He appeals to men of all ranks to come over to this free land where all sorts of attractions await them, and the dangers are “nothing so much as amongst good fellows it is to be beastly drunk at home.” Yet he admits that there are dangers as well from the cruel wood-kerne and other suspicious Irish as from the devouring wolf, and that even at Sir Toby Caulfeild’s fort of Charlemont “of many others the best, well furnished with men and munitions,” his people, even now “in this fair time of quiet,” are obliged every night to lay up all his cattle in ward, “for, do what they can, the wolf and the wood-kerne have oft-times a share; nay, Sir John King and Sir Henry Harington, dwelling within half a mile of Dublin, do also the like.” [27]

There gradually grew up a loose system of contract between proprietors and their cottiers which became known as the Ulster Custom,” which protected the rent-payer from those impositions that were so common in other parts of Ireland. Though it was not legalized until the passing of Gladstone’s Land Bill of 1870, it was generally observed, and it made the condition of the peasant of the North much less grievous than it was in many parts of the country. It will be necessary to speak of this unwritten agreement at a later date.

In 1632 the plantation of Derry was nearly brought to an end by Charles I, chiefly through the machinations of the Protestant Bishop of Derry, Bramhall, who represented that the original articles had not been carried out, and of Phillips, who urged that the London Charter should be revoked. In 1637 Charles, hungry for fresh sources of income, actually cancelled the Charter and seized the properties into his own hands, installing Bramhall as receiver. The enormous sum of £70,000 was extorted from the owners, and in spite of the efforts of the City of London the judgment remained uncancelled at the time of the outbreak of the 1641 rebellion and was not reversed until the Restoration.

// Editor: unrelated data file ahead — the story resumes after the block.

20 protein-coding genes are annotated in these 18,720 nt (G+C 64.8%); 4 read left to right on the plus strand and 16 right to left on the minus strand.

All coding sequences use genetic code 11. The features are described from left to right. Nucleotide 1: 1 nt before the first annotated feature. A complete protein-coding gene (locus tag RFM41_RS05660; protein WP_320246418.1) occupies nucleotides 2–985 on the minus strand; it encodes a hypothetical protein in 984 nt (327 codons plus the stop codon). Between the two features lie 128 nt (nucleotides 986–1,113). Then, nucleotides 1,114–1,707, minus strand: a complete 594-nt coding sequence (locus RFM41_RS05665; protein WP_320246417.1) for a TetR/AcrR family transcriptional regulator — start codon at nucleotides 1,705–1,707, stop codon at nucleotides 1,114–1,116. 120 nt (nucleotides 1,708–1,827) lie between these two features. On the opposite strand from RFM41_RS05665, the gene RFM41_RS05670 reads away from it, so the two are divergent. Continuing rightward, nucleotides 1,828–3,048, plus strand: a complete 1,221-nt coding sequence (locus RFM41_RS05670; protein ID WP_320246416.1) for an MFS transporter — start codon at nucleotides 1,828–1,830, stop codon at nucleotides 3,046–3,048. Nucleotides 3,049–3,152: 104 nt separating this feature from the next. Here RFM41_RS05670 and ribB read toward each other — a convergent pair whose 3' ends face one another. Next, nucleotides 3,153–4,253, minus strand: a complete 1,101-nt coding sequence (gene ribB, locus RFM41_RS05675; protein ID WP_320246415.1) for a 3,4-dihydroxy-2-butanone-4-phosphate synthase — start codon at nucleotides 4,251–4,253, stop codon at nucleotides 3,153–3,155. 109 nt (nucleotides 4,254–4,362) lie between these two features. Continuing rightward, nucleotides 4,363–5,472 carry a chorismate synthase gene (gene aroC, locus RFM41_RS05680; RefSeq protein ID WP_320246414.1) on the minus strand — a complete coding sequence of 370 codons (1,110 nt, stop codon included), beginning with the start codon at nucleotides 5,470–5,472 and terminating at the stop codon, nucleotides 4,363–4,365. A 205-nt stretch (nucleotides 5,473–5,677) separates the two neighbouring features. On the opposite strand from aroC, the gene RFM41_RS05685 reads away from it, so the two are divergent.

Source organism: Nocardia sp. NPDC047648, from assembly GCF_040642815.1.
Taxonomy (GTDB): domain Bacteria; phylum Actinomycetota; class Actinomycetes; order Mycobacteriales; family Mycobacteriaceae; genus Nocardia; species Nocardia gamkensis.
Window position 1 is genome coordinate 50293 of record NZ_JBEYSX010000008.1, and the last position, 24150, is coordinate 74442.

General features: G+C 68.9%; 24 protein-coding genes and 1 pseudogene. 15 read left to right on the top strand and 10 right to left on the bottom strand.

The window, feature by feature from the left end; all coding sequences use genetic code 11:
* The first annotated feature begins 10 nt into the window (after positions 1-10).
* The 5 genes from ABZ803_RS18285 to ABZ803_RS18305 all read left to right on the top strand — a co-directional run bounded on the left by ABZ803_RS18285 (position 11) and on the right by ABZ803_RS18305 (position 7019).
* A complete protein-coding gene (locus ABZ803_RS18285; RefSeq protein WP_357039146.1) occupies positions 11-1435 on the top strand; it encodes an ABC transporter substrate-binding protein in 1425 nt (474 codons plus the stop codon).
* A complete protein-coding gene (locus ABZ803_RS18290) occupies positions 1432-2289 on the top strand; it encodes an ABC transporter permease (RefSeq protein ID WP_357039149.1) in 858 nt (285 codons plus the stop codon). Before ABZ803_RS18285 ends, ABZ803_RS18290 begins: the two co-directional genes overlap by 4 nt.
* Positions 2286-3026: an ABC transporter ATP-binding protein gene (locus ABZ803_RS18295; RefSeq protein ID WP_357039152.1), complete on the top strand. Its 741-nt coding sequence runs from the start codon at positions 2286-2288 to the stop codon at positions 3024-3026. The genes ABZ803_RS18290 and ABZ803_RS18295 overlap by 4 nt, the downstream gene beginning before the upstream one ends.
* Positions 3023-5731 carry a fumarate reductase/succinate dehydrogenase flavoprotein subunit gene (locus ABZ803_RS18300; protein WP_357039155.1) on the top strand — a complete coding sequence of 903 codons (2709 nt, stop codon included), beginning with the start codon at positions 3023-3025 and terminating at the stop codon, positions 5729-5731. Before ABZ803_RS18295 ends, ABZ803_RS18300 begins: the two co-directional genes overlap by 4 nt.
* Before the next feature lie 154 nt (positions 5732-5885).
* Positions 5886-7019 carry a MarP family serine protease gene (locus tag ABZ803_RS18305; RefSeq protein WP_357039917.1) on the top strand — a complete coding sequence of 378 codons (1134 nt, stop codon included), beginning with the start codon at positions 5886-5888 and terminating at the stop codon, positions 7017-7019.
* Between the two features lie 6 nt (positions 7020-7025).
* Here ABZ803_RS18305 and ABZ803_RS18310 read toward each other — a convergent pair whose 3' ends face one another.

The Ulster settlers, too, were constantly harassed on religious grounds. The Presbyterians suffered severely during Wentworth’s government. He and his close friend Laud worked together to enforce on the Irish Episcopalians a rigid High Church system of theology to which the country was averse; and it was their endeavour to oblige Catholic and Presbyterian alike to attend the Episcopal Church or to use in their service the forms laid down in the Book of Common Prayer.

In Ireland this Church had been seeking a middle way to meet on friendly terms both the Puritan settlers from the City Companies about Derry and Coleraine and the Presbyterian Scottish of Antrim and Down. Trinity College, Dublin, under such men as Ussher and Bedell, who, however widely they differed in character and temperament, were at one in the almost Puritan simplicity of their religious views, was educating men whose creed had little in common with the high clerical pretensions of Laud and Wentworth.

Ussher, a man of profound learning, who bequeathed his large library to the college over which he presided as Vice-Chancellor, and who afterward became successively Bishop of Meath and Primate of Ireland, was the author of a form of confession which aimed at retaining the Puritan body within the Church. Its pronounced Calvinistic views, and its recognition of the validity of ordination by presbyters, approximated it to the teaching of both the Presbyterians and Puritans.